Chris Strobel has been inspiring area students and filmmakers for years, but often not in the way college professors usually do.
Strobel creates programs at Northern Kentucky University’s College of Informatics
that help students develop broader perspectives and bring them closer to understanding their role as world citizens. It’s the traditional teacher/pupil relationship flipped sideways about 8,600 miles.
Last summer 11 NKU students boarded a plane at CVG airport bound for Port Elizabeth, South Africa. The trip itself took nearly 24 hours, the beginning of a 16-day adventure that would teach them more about the world and themselves than they experience during a typical semester-long class.
The students, led by Strobel and Sara Drabik — associate professors in the Electronic Media and Broadcasting
(EMB) department at NKU, part of the College of Informatics — were on assignment to capture mini-documentaries about topics of their choice: a study of how locals dealt with an invasive species of wide-mouth bass; pop culture fandom across countries and socio-economics; race, poverty and the roots of jazz in traditional South African music; and others.
Strobel is the first to admit that not all of the projects ended with a completed documentary film.
“Many of them didn’t finish at all,” Strobel says.
But within his and Drabik’s vision for the class, it turns out that completing the film was just one small part of the grade and of the desired outcome.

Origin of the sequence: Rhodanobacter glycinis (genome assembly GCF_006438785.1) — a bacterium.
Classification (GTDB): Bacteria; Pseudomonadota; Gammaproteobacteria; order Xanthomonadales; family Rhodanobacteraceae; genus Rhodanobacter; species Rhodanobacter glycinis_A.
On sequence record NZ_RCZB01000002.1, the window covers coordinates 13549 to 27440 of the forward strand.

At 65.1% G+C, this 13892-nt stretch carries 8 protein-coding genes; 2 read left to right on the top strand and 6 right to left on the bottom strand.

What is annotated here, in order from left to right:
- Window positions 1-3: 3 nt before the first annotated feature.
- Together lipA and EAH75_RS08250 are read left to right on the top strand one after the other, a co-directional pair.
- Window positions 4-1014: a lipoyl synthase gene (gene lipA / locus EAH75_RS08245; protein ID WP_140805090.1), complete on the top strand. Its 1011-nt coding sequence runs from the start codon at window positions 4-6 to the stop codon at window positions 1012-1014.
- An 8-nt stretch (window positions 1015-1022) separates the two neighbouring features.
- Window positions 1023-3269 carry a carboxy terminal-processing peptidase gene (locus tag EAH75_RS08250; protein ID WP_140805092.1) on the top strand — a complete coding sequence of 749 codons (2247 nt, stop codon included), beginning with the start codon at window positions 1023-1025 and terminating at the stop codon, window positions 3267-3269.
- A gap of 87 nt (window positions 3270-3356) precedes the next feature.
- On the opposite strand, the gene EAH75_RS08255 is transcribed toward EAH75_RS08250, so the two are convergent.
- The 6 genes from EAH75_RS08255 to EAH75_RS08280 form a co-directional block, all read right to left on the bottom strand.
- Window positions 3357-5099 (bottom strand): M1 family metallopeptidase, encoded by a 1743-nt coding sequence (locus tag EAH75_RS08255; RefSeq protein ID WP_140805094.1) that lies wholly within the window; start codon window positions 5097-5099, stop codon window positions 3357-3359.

“Our full-class study abroad experiences focus upon finding and telling stories through media,” Strobel says. “These stories connect us as people and as cultures. The class allows us to express our own understanding of the world and our place in it.”
Strobel suggests he’s crafting students not simply into college graduates but into into citizens of the world. And he’s leading the EMB department to put that ideal to the test.
NKU has enacted new curriculum requirements to ensure a substantial investment in teaching students about their place in the world. A study abroad class is now a requirement for all EMB students. Technically, they’ll have the option to study abroad or substitute three international study courses on campus in Highland Heights.
“The hope is that our students realize the cost of either option will be the same in order to incentivize them to sign up for a study abroad course,” Strobel says.
“For most of these students (last summer), it was their first time ever leaving the country,” Drabik says. “A few had never even been on a plane before this.”
The newness of the experience is central to what Strobel sees as the program’s essence.
“We can find stories to tell anywhere we’d go,” he says, but EMB study abroad offers a unique learning experience that transcends the classroom.
Are we there yet?